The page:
March 8, 2015
Sunday, 7:00 p.m.
Letter #373: Music Program
Not a day goes by that I’m not asked by one inmate or five of them, “What’s going on with the keyboards?” Like restless children on a long road trip, their questions about the status of the 56 donated keyboards that haven’t shown up yet are like the classic question, “Are we there, yet?” No, we’re not there, yet.
Originally, an inmate with family in Green Bay, Wisconsin, got his parents’ church interested in helping our fledgling music program here through donations of equipment and instruments. Thanks to an organized effort, 56 new and used keyboards were collected. The first keyboard was sent to the prison, but it was addressed incorrectly, so it was returned to the church. Ah, if only the problems would have stayed that simple. But no, in typical prisoner fashion, we had to go and nearly ruin it all for ourselves.
State prisoners used to have so many more privileges than we do now. Each one, from our families able to bring home-cooked meals during visits to packages of clothes and food sent from home, were privileges abused by inmates resulting in them being taken away. Prison security used to be more lax, visits were longer, and inmates could even go home on the weekends. Not anymore, thanks to some inmates who ruined those privileges for us years before I ever came to prison. Thanks, guys.
So, it didn’t surprise me to discover that a couple of inmates had tried to compromise the music program donations. One guy, who racked up a serious drug debt, was pressured by his source to purchase cellphones and have them sent to the church in a box marked, “keyboard.” He then expected the church to simply ship the box to the prison, where he hoped the unopened box would land in his hands. In case you didn’t know that most prisoners are not too smart, please let me submit Evidence A. Unbelievable.
The church caught wind of the plan (I have a difficult time referring to such hopeless idiocy as a “plan”) and spent hours taking apart one of the keyboards to check for contraband, then putting it back together. That’s when they decided it wasn’t in their best interests to be in the security business, and they let us know they would only send in new items in the future.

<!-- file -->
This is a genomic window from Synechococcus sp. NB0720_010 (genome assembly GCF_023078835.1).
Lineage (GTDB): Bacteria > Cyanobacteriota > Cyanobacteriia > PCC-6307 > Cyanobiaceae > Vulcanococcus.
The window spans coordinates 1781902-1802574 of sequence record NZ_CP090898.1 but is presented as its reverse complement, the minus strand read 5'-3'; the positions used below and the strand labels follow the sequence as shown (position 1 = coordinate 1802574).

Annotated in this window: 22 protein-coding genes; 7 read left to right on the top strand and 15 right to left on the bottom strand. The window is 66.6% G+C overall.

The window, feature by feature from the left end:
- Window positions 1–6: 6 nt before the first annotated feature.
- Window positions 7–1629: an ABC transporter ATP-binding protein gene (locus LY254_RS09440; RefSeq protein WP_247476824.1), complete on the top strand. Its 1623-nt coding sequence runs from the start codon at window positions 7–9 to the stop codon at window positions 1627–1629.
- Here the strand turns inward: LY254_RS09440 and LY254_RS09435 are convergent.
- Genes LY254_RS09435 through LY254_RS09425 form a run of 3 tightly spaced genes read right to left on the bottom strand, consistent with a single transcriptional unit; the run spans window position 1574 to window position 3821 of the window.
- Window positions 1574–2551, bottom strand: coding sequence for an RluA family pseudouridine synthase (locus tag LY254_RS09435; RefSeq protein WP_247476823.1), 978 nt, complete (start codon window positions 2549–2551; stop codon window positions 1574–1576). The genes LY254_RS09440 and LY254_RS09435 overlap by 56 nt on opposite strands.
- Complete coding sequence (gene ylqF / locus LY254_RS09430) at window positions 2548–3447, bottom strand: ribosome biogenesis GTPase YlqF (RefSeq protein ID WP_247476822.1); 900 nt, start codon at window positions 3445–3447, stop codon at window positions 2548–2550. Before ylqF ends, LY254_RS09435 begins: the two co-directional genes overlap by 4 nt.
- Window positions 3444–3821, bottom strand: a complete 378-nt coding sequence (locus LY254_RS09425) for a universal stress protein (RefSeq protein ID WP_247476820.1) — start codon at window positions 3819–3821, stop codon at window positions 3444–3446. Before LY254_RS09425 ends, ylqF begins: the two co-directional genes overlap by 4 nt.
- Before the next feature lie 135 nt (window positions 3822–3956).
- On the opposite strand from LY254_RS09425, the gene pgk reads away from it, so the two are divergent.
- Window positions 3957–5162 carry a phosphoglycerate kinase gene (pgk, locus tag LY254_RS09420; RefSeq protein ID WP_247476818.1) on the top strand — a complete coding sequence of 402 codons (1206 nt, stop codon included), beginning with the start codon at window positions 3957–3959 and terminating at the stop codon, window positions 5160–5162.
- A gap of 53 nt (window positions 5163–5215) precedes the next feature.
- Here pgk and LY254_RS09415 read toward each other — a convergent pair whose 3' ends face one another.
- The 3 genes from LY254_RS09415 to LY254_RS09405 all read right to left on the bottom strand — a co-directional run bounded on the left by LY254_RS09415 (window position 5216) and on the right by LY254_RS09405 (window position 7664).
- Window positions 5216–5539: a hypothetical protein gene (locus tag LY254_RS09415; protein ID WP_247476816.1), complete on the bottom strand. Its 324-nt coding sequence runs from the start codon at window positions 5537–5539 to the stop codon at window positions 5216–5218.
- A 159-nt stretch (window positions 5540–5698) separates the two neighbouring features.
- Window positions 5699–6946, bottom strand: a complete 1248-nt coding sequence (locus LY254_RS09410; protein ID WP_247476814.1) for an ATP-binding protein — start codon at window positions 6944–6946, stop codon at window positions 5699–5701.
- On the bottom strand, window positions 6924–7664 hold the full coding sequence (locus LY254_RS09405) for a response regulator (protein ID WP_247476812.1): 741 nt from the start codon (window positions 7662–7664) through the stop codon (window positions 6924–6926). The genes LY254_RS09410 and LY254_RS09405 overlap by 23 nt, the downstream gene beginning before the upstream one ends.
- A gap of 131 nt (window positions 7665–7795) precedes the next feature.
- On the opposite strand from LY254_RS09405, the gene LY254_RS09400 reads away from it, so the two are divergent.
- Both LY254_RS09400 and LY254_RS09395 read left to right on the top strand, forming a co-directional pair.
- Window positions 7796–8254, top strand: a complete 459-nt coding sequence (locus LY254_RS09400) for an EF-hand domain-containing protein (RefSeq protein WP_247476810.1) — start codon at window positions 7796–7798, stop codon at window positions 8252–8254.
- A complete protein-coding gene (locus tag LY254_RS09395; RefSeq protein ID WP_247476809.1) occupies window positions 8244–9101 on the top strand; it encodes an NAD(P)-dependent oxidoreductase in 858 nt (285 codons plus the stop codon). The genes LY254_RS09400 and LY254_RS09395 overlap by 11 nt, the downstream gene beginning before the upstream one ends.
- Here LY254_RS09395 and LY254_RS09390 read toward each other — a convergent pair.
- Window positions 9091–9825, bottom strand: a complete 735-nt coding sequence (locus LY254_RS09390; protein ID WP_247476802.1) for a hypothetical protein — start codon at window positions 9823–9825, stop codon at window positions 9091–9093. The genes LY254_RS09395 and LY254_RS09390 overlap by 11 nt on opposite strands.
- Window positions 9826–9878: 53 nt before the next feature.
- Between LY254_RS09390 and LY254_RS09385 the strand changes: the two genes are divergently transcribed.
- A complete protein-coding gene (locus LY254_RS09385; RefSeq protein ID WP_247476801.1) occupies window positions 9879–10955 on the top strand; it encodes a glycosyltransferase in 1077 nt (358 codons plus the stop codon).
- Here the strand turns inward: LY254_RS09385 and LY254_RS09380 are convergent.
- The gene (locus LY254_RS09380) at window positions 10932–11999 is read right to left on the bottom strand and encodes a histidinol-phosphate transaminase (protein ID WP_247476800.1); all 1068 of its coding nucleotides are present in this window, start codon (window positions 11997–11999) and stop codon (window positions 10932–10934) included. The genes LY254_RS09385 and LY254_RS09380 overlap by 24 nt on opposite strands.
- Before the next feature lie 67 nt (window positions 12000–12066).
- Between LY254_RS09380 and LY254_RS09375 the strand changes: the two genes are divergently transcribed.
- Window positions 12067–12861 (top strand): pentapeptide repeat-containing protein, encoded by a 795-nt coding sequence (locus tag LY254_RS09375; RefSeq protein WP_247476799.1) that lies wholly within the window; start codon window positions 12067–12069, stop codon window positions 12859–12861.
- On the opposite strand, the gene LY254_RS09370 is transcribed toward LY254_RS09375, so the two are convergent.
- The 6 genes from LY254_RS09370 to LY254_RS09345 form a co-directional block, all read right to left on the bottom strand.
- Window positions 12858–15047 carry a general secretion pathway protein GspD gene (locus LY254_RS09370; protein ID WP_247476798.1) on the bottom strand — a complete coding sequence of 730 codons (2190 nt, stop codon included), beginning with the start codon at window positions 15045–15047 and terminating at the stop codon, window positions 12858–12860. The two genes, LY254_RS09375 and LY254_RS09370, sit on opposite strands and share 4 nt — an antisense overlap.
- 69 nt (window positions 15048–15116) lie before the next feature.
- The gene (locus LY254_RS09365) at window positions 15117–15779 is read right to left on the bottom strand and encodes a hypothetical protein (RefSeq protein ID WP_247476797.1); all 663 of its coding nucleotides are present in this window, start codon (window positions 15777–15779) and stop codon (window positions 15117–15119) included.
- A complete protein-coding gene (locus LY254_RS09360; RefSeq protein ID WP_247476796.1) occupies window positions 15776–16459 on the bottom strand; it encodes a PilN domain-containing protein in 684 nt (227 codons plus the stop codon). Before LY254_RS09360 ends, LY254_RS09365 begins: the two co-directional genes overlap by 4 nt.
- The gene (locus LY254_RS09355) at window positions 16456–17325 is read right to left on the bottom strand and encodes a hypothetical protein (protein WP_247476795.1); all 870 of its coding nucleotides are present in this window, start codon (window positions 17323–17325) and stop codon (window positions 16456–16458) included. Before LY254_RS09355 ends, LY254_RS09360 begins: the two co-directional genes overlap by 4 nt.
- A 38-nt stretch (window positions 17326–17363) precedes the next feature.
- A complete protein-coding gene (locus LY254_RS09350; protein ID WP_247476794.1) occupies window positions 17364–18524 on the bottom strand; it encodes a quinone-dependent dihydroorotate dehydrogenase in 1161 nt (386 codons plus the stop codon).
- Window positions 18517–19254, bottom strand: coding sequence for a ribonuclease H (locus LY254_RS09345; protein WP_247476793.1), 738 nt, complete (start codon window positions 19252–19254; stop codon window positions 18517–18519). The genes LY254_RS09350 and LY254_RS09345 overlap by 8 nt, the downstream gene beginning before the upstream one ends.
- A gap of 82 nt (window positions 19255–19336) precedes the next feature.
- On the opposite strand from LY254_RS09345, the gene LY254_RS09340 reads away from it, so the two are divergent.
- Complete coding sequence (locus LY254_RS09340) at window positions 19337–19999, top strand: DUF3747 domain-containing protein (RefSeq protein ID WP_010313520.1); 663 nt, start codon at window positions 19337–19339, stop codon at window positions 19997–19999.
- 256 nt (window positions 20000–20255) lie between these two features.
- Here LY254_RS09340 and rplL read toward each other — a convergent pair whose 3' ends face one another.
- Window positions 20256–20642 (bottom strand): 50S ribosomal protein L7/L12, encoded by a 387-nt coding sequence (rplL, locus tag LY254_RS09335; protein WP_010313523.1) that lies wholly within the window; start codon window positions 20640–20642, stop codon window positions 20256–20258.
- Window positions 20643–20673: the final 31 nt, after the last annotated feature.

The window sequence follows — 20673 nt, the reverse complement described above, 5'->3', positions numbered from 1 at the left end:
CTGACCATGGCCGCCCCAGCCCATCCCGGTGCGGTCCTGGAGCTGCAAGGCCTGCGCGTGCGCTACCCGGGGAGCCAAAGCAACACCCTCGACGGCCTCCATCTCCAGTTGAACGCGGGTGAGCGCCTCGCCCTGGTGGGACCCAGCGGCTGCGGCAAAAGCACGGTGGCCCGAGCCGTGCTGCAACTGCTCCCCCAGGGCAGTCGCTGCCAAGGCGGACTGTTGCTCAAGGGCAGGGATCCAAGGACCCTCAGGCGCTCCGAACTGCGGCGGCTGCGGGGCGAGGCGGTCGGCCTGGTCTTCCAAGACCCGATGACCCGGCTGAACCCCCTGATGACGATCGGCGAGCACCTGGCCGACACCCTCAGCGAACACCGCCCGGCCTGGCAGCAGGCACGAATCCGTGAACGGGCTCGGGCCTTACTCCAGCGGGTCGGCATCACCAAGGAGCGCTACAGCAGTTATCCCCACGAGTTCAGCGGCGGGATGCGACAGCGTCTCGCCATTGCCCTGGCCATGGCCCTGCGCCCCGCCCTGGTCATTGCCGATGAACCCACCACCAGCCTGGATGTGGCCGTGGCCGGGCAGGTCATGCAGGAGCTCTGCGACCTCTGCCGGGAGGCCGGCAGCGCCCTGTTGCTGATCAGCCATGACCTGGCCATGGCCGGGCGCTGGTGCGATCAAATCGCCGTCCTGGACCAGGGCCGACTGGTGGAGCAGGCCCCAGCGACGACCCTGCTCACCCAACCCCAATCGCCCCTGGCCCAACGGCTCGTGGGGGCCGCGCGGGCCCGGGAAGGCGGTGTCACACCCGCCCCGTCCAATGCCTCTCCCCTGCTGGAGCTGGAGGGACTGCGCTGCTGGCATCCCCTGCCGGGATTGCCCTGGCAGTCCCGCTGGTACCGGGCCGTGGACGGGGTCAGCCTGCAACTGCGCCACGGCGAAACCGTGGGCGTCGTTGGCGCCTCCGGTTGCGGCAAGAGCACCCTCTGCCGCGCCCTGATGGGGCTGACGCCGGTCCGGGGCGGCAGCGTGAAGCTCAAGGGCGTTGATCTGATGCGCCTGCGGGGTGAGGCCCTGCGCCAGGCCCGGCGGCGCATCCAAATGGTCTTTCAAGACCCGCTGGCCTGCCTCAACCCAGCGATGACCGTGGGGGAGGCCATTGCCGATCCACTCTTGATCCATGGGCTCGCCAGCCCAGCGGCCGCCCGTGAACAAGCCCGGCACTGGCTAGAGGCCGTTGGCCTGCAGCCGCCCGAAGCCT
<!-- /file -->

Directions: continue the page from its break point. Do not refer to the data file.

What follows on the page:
I was disappointed and discouraged, of course, but still determined to come up with a way for us to get those keyboards to the prison. First, I worked with my boss, Mr. Lohman, to secure permission for ANY church to donate musical instruments and sound equipment to the prison. The warden said that as long as the donations were accompanied by a letter from a pastor, listing in detail the items, and on church letterhead, we could receive anything music-related for our music program.
Then, I got permission for our families to simply drop off donated items at the prison’s front gate when they come to visit us, provided the donation letter from a church was attached. This was a huge break-through for us. Previously, the Green Bay church had taken six months to finally be “approved” to donate items. Since the prison will X-ray all packages and have a narcotics dog go over them as well, there is no way for contraband to be smuggled inside an instrument and make it into the facility. Thus, the opportunity is open to any church.
Many of you have written and asked what you could do to help with the music program here. Thank you for your interest! I have the possibility to teach dozens of guys the fundamentals of music and bring a bit of joy and hope into their lives. While I’m working on getting another church to “sponsor” and send in the collected keyboards, there are other items we could use to improve the music program and chapel services here. I’ve met with chaplains and other staff to determine the priority on what we could use most and have typed up a list, with quantities, specifications, and priority level listed. Additionally, I’ve typed up a sample letter from a pastor and the instructions on how to get donations to the prison.
What would be very helpful is for you to see if your church might have some of the items we need and might be willing to donate them. Or, if you or someone you know is willing to send something, you can donate it to a church (for a tax write-off) and have the church send it to the prison.
I realize that this seems quite forward to be asking this of you, so please know that I am simply responding to those of you who have asked me how you can help. I am grateful for the many friends and family members I have who faithfully pray for me and the men God has placed in my life. These prayers have opened the doors to many incredible ministry opportunities with others on the horizon. Thank you.
No matter what happens, I’ll thank God for the journey that He forged in my heart and life as I learn to be faithful with the little things until Christ’s return. We’re not there, yet.